Snow Water Equivalent Reconstruction Using FIA Tree Ring Data

Wednesday, 17 December 2014
Daniel Barandiaran, Shih-Yu (Simon) Wang and Robert J DeRose, Utah State University, Logan, UT, United States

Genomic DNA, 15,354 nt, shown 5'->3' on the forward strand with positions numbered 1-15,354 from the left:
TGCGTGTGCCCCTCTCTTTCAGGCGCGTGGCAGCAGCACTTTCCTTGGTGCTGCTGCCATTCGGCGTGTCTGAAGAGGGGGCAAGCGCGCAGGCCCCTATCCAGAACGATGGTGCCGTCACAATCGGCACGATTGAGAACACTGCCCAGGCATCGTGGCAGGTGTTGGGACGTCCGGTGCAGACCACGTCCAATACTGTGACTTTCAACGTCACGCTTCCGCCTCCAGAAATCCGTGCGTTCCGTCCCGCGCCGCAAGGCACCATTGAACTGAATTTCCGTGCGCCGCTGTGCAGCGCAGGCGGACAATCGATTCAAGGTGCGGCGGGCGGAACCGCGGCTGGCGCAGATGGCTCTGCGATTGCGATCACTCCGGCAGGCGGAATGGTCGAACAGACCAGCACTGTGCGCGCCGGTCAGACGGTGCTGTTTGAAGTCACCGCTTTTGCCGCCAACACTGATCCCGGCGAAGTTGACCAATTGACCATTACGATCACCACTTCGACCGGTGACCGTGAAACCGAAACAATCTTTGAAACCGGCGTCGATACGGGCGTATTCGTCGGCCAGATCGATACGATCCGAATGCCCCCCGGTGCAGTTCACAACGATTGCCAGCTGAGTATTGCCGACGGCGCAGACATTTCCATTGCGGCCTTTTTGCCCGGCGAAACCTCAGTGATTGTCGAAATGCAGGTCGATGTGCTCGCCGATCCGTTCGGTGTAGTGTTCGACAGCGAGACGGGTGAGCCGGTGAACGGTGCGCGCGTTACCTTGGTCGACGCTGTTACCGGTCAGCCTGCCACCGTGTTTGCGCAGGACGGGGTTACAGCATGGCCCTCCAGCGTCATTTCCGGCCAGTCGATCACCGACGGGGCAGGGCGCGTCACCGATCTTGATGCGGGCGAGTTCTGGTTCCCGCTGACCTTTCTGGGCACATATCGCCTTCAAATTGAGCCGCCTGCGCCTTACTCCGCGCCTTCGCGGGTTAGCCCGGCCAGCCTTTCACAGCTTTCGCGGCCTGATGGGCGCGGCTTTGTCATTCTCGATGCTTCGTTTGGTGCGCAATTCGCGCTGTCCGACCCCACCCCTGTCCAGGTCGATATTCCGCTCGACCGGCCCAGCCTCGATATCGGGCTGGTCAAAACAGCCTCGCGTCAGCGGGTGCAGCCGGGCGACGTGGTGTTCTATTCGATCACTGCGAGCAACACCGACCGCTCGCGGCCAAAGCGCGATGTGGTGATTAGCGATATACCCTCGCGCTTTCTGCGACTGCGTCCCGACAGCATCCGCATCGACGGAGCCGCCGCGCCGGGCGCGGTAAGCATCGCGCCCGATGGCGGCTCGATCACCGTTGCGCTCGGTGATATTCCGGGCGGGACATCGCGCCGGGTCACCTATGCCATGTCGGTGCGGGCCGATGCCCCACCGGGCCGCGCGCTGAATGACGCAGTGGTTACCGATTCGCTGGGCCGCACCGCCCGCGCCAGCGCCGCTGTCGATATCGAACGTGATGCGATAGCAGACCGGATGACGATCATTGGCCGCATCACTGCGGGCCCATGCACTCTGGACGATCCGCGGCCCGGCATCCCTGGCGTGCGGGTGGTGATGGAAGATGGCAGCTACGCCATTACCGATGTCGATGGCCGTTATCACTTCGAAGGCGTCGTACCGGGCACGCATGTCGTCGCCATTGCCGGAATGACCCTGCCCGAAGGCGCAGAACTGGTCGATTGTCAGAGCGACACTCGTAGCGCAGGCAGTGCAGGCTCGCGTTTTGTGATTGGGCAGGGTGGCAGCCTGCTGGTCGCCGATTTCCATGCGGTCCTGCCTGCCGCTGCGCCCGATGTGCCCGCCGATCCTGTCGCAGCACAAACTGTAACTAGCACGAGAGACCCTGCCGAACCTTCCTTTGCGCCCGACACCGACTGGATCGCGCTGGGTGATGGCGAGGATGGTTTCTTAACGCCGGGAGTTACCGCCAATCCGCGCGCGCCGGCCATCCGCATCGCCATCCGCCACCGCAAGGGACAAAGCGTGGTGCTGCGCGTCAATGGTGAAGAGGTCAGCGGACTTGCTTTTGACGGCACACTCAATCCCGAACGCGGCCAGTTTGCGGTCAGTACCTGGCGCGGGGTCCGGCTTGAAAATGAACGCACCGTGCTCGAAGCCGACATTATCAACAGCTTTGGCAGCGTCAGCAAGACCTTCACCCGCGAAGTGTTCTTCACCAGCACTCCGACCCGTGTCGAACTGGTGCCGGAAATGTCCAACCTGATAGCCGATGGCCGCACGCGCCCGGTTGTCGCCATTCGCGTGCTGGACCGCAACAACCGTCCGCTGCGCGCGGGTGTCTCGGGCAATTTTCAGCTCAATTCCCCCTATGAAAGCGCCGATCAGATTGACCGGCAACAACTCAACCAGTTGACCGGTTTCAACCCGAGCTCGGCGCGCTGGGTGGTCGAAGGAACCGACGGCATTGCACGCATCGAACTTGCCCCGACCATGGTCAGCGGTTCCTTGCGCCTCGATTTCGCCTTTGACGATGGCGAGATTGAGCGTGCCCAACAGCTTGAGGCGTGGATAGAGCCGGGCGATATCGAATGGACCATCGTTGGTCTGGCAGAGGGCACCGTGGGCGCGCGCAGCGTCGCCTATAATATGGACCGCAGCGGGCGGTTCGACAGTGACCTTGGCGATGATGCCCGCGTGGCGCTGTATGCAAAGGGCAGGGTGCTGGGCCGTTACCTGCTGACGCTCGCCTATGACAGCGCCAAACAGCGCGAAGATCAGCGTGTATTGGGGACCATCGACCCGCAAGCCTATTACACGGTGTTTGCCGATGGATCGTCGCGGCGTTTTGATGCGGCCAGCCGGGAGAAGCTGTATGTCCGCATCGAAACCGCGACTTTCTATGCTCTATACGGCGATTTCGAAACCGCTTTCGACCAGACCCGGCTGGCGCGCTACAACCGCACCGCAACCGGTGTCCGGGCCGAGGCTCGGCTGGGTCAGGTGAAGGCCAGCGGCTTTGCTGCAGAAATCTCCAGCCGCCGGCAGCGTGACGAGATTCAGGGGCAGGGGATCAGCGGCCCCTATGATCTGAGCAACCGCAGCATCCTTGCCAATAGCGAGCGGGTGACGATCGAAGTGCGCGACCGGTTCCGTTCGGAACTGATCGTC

Tree ring widths have been used as a proxy for climate variables for several decades. Temperature, precipitation, and less commonly, snow water equivalent have been modeled in numerous locations throughout the world. Typical studies use carefully selected trees to maximize length of record and sensitivity to the variable of interest, and result in a reconstruction for a specific location. Here we use tree ring data collected by the Forest Inventory and Analysis (FIA) program, conducted by the U.S. Forest Service to reconstruct snow water equivalent for the state of Utah. This program collects increment cores on a geographically unbiased grid at horizontal resolution of 5-km across the U.S., resulting in an unprecedented sample density of tree ring data, and therefore enabling a reconstruction that covers a large geographic area at a resolution not possible using traditional dendroclimatology methods. Prior work (DeRose et al. 2013) has shown FIA to have coherence with previously published chronologies and with water-year precipitation. Snowpack is a major source of water in the Intermountain West, and yet few tree ring studies have reconstructed SWE and the instrumental record is limited in length, so this reconstruction represents a novel and useful dataset for water users and resource managers alike. Here we present initial results and a preliminary analysis of this unique dataset.